The Guardian claims that its Moscow correspondent, Luke Harding, has been expelled from Russia for reporting the Wikileaks scandal. The allegation is a little odd as the issue at hand has been covered extensively in the Russian press.
Nevertheless the newspaper has gone to the rather extraordinary lengths of recruiting the Labour MP Chris Bryant to its cause. He’s demanding that the British government retaliates by refusing to allow the Russian foreign minister, Sergei Lavrov, to make a planned visit to the UK next week. The coalition would be wise to take its counsel elsewhere.
Bryant is practised in the anti-Russia stuff. Most recently he rushed to condemn Mike Hancock for the grievous crime of having a Russian employee with sympathies for her homeland. And he also served as under secretary of state in the foreign office during David Miliband‘s virulently anti-Moscow tenure.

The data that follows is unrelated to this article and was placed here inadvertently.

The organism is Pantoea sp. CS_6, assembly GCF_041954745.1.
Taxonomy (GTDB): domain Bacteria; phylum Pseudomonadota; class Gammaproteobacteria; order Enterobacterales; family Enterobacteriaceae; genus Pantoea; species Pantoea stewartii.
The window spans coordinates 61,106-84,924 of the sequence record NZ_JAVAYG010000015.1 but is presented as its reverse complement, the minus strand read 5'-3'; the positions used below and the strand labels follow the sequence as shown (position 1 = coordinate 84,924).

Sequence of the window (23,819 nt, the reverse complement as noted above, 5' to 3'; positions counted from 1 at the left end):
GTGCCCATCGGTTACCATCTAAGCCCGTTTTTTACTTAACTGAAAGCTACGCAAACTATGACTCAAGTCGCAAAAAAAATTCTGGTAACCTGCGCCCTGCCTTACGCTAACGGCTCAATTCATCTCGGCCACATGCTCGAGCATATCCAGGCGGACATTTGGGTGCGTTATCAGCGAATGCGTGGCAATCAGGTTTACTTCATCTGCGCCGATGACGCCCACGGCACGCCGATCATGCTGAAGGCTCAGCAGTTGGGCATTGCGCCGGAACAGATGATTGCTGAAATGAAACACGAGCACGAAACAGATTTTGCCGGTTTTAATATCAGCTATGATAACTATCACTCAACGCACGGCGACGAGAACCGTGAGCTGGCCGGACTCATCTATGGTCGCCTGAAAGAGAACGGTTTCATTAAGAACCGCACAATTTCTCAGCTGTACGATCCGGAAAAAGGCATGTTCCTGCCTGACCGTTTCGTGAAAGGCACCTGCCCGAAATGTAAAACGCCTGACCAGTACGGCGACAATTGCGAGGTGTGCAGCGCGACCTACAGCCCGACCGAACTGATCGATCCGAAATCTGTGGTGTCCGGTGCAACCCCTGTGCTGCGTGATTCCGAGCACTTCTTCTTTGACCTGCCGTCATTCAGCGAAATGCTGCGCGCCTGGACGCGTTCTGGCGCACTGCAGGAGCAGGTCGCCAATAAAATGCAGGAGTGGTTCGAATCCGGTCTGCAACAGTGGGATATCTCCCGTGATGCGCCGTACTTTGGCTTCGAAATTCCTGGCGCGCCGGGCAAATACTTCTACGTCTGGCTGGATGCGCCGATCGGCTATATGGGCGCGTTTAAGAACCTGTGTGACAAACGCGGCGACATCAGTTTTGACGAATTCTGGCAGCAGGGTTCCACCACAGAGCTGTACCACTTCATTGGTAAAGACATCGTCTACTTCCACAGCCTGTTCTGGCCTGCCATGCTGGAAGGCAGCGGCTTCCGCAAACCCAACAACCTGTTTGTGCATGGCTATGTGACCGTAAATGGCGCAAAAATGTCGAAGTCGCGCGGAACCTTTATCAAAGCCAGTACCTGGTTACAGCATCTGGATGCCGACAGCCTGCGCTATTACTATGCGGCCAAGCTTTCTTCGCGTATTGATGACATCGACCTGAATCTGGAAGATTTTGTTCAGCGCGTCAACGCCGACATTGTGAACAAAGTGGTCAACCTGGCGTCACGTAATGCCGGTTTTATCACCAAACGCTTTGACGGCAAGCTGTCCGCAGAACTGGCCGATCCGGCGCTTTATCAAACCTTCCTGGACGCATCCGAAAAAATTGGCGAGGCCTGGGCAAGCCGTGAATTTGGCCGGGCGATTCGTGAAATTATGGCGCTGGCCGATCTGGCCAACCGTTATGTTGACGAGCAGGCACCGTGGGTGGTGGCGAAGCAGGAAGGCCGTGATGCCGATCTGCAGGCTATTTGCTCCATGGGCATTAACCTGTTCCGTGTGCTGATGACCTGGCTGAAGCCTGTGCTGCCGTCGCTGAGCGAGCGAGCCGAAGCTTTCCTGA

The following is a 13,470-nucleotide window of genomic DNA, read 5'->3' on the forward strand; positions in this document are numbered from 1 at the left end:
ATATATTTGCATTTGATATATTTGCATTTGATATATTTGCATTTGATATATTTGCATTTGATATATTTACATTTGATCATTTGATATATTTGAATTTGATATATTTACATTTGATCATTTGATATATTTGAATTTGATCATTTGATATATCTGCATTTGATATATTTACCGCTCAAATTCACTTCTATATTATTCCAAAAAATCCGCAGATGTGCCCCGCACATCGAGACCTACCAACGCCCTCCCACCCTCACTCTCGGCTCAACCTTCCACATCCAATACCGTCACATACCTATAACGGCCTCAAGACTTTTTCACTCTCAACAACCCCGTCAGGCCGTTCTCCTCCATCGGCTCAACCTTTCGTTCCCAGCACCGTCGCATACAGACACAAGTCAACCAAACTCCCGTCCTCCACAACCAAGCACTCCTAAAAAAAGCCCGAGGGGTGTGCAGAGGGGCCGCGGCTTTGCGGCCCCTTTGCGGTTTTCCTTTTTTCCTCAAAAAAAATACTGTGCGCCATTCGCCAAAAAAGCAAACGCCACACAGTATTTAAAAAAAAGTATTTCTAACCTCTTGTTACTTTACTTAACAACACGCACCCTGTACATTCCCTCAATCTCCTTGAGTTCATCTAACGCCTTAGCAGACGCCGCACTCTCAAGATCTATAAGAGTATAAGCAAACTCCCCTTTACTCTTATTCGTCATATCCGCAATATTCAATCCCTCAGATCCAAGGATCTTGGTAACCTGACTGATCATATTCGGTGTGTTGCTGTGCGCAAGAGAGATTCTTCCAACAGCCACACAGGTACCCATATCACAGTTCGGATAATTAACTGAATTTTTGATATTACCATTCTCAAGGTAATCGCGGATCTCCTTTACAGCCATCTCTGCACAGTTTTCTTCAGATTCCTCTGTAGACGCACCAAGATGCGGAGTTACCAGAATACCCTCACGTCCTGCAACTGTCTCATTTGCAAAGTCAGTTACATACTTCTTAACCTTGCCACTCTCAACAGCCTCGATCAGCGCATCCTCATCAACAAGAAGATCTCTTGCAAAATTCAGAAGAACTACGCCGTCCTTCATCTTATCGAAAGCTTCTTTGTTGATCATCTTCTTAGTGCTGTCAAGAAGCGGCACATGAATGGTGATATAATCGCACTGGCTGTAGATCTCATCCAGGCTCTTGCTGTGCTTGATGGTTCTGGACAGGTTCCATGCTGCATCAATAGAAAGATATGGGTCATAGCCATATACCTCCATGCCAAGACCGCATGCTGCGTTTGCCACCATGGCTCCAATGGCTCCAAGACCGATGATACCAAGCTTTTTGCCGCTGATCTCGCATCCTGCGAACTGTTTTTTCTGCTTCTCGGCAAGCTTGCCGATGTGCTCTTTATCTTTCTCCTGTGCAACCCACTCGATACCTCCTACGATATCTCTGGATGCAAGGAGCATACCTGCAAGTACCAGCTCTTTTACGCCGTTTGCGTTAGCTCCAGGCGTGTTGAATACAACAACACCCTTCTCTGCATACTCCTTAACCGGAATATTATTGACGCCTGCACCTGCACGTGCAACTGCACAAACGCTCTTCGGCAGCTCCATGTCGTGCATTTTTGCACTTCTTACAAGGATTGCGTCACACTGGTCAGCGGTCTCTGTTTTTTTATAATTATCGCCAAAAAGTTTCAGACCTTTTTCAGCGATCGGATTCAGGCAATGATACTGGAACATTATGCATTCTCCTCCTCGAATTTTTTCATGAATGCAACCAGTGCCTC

In any case, there are two sides to the story. Ria Novosti reports that the Guardian journalist flouted well known accreditation rules. It quotes Russia’s foreign ministry, which suggests that, should Harding sort out the paperwork, “he will have no problems entering the Russian Federation”.
Whatever the truth surrounding these events, Sublime Oblivion is most exercised by censorship at Comment is Free, the Guardian’s opinion website. In a piece entitled ’some comments are freer than others’ it is alleged that up to 20% of follow up opinions have been removed from a piece about Harding, including all of those which are critical of the newspaper. The blogger includes a synopsis of his own (deleted) contribution.
It's an interesting situation. Harding's work certainly isn't admired in Russia but that doesn't justify denying him entry. No doubt there was some opportunism on the authorities' part. I suppose the acid test will be, will the journalist be permitted to sort out the necessary accreditation and if he does, well he be readmitted to Russia?
If not, it will be fleeting and puzzling score for the Russian government.